What brands should be doing now to offset impending HFSS regulations

HFSS regulations

Much has been written about the HFSS legislations on foods and drink high in fat, sugar, and salt [HFSS] due to come into force in October 2022.

Effectively, HFSS legislations will stop all off-shelf features for products falling foul of the new regulations. Phase two could see an all-out ban on advertising.  According to Barclays analyst, James Anstead, the legislation “could lead to the most significant in-store changes in decades.”

The brands most affected will be those within impulse categories; brands that have always traded heavily on the fact that ‘you buy them when you see them.’ With visibility severely restricted, there is a real danger of significant sales declines.

How can brands mitigate this risk?

In my view, the answer must lie in marketers’ ability to change the triggers to purchase. If it is more difficult for a brand to be prominent ‘in the moment’, it must become more relevant ‘in my life.’

In other words, the dynamic needs to shift from consumption moments to relationship moments.

How can brands build relationship moments?

Whilst ecommerce will continue to represent a relatively small percentage of sales, it will be more critical than ever for brands to earn a place on shoppers’ ‘favourites’ list. This has always been prime real estate, but its value is now set to increase further. Every brand impacted by HFSS regulations should be working harder than ever with retailers to win their place on the list.

In parallel, an increased share of investment needs to be moved out of the store and into digital. To maintain visibility, brands will need to do more 1:1 marketing – and that means securing high-quality first-party data and leveraging it effectively. Brands will need to focus on identifying and making themselves present in the moments that matter to individual shoppers.

Routes to gaining this data will include partnerships – and possibly greater commitment to cause-related marketing. Both have the potential to do more than increase data inflows. They can elevate brand standing and help to build deeper, more meaningful relationships with shoppers and end-consumers alike.

Brands will also need to double down on creating owned commerce experiences. For some, that might mean accelerating their DTC efforts, for others, more social selling. Pop-up or permanent stores will become more strategically significant. And brands with the range and sufficiently compelling propositions should be talking with key retail partners now about the opportunity to open shop-in-shops.

But don’t give up on ‘in the moment’ moments

Many, if not all, brands are looking to create healthier variants that meet the new regulations. Reformulated products from Kellogg’s, Nestlé, Haribo and Hula Hoops have all featured online and on aisle ends.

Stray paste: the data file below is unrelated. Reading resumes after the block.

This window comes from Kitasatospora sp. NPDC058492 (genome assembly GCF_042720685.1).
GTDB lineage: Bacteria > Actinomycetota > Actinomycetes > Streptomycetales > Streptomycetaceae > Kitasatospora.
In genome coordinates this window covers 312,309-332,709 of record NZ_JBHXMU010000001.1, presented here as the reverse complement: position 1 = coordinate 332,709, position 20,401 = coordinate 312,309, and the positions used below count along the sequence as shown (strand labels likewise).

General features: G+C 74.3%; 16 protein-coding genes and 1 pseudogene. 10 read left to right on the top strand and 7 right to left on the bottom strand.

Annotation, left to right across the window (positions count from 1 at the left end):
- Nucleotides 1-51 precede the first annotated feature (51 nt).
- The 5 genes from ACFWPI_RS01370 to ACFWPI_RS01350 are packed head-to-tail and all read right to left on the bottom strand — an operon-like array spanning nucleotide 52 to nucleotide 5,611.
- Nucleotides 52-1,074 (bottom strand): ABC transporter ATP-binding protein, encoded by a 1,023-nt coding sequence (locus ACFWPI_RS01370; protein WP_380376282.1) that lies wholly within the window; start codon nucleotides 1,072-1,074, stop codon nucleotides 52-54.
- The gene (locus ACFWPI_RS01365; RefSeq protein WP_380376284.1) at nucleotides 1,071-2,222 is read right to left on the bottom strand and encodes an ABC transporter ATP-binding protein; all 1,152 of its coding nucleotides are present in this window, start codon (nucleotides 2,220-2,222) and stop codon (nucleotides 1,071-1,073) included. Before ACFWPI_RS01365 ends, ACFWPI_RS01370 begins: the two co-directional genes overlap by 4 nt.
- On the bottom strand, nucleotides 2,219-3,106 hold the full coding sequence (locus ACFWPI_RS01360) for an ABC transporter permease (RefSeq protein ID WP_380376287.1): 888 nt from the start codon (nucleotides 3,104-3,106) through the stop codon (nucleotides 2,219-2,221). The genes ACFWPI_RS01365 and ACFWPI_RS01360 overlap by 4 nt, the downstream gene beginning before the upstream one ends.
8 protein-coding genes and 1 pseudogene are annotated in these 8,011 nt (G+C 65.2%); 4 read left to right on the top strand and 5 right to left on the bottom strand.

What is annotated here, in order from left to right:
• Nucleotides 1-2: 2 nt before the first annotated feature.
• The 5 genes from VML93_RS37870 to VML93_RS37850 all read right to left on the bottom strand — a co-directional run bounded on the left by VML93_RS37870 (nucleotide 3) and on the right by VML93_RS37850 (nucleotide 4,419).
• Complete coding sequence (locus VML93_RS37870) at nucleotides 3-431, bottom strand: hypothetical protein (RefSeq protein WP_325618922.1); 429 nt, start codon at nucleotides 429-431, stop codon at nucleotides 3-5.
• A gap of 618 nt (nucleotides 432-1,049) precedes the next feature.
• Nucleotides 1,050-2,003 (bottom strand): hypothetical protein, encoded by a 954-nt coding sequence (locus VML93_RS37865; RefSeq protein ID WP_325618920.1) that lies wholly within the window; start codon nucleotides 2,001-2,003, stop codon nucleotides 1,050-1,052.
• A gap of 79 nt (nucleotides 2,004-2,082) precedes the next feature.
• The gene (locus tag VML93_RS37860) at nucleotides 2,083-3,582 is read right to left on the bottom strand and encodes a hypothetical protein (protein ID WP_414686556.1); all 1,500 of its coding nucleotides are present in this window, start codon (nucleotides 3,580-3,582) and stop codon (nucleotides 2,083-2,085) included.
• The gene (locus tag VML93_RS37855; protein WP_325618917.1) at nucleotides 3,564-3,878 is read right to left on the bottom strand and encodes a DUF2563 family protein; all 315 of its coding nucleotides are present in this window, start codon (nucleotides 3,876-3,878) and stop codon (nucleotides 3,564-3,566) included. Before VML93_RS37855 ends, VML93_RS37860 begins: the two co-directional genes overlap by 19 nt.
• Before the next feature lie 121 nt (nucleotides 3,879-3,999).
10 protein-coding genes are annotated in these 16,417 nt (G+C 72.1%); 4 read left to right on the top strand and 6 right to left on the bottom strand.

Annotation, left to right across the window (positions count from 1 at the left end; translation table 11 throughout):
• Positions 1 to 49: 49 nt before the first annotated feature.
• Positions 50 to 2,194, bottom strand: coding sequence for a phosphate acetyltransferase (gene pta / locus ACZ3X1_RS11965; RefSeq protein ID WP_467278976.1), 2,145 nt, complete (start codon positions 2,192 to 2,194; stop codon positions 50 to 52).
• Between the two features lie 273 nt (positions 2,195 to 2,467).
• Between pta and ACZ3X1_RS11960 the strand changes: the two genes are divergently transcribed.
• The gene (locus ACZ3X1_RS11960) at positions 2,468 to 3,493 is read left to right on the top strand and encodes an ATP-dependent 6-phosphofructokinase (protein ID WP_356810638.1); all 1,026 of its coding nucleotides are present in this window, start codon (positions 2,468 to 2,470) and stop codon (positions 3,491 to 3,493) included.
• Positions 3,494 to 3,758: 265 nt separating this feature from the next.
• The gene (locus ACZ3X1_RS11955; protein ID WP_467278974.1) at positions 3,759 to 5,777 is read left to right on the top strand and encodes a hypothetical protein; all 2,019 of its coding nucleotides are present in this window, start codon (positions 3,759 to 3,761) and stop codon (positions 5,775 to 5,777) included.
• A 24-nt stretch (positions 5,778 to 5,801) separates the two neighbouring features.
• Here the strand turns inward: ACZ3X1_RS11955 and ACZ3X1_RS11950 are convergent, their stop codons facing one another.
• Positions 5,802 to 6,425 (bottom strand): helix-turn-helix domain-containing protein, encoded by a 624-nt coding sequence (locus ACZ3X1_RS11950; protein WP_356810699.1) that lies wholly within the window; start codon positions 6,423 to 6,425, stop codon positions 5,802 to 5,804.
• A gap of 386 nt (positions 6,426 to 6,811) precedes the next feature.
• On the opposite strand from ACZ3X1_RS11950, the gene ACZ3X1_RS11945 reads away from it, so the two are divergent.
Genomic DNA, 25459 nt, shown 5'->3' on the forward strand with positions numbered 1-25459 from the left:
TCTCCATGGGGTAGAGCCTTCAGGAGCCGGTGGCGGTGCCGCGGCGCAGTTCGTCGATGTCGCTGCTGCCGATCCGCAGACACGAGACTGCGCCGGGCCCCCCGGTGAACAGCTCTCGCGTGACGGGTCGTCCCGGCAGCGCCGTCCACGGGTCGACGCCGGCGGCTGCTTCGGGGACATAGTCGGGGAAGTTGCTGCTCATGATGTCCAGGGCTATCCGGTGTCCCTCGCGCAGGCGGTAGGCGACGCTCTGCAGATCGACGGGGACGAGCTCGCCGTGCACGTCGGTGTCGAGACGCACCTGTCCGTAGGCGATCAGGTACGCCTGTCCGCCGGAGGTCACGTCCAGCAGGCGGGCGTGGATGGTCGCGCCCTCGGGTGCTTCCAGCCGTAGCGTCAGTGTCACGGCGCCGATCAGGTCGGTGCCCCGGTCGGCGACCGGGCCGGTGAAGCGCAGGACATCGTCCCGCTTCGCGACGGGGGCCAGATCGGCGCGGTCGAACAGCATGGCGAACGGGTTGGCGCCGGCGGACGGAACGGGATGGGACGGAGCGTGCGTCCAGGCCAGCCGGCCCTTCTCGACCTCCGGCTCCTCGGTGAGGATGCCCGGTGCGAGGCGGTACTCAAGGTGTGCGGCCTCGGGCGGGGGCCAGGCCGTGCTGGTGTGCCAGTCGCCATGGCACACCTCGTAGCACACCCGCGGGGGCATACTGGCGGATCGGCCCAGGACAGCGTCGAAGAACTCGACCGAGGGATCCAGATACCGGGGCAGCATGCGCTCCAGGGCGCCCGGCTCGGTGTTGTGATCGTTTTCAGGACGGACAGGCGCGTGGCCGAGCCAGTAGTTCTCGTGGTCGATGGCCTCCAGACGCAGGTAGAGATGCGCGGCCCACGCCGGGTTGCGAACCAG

Brands need to take the next step, working with retailers to reconfigure categories. There is the opportunity to bring major confectionery brands into traditionally ‘healthy’ aisles. This can be a win/win/win: greater vibrancy for the retailer; more desirable choices for the shopper and greater visibility for the brand. With real effort and focus from all major players, this could actually play to the category’s long-term advantage.

Retailers are already testing the water. For instance, Tesco stores in Leicester and Royston have rolled out “under 100 calories” bays. These promote high-protein offerings (including tinned beans and vegetables) and low-fat yoghurts. But they also feature low-sugar cereals. The number of these sections will only increase over time. Brands need to ensure they have the right product offerings to earn inclusion.

There’s a lot to learn from other restricted categories

This isn’t the first time categories have faced severe regulation. Look at alcohol or tobacco.

Recently, the Irish government introduced minimum unit pricing on alcohol sold in supermarkets, independents and off-licences to curb binge drinking. Additionally, supermarkets are now obliged to cordon off alcohol sections with barriers that must be at least 1.2 metres high.

The sector’s response has been to increase the priority it puts on building consumer relationships. Pricing has been made more transparent by reducing confusing promotions and bundle deals. Value has been reframed through premiumisation. More money is being invested into appropriate sponsorships and community activities. And the category is pushing the ‘with food’ angle hard to stress the importance of drinking the right quantity on the right occasions. 

Retailers and brands are working more closely together to ensure shoppers still visit the store with alcohol purchases in mind. As we get closer to the HFSS restrictions, that’s a learning that we all need to bear in mind.

Many of the brands that will be most heavily impacted by HFSS regulations have historically relied on front-of-store positioning, gondola ends and promotions. It made good sense: proximity and visibility are highly effective triggers in impulse categories.

But these strategies will have to change. Brand messaging and commerce will need to be connected more closely together. ‘In my life’ marketing must become at least as important as ‘in the moment’ marketing.

What do impending HFSS regulations mean for brands?

In the post-HFSS world, I believe that the brands most effective at driving purchase will be those that offer both ‘availability how I want it’ and experiences that build deeper relationships with individual shoppers and consumers.

Author: Michelle Whelan, UK CEO VMLY&R Commerce
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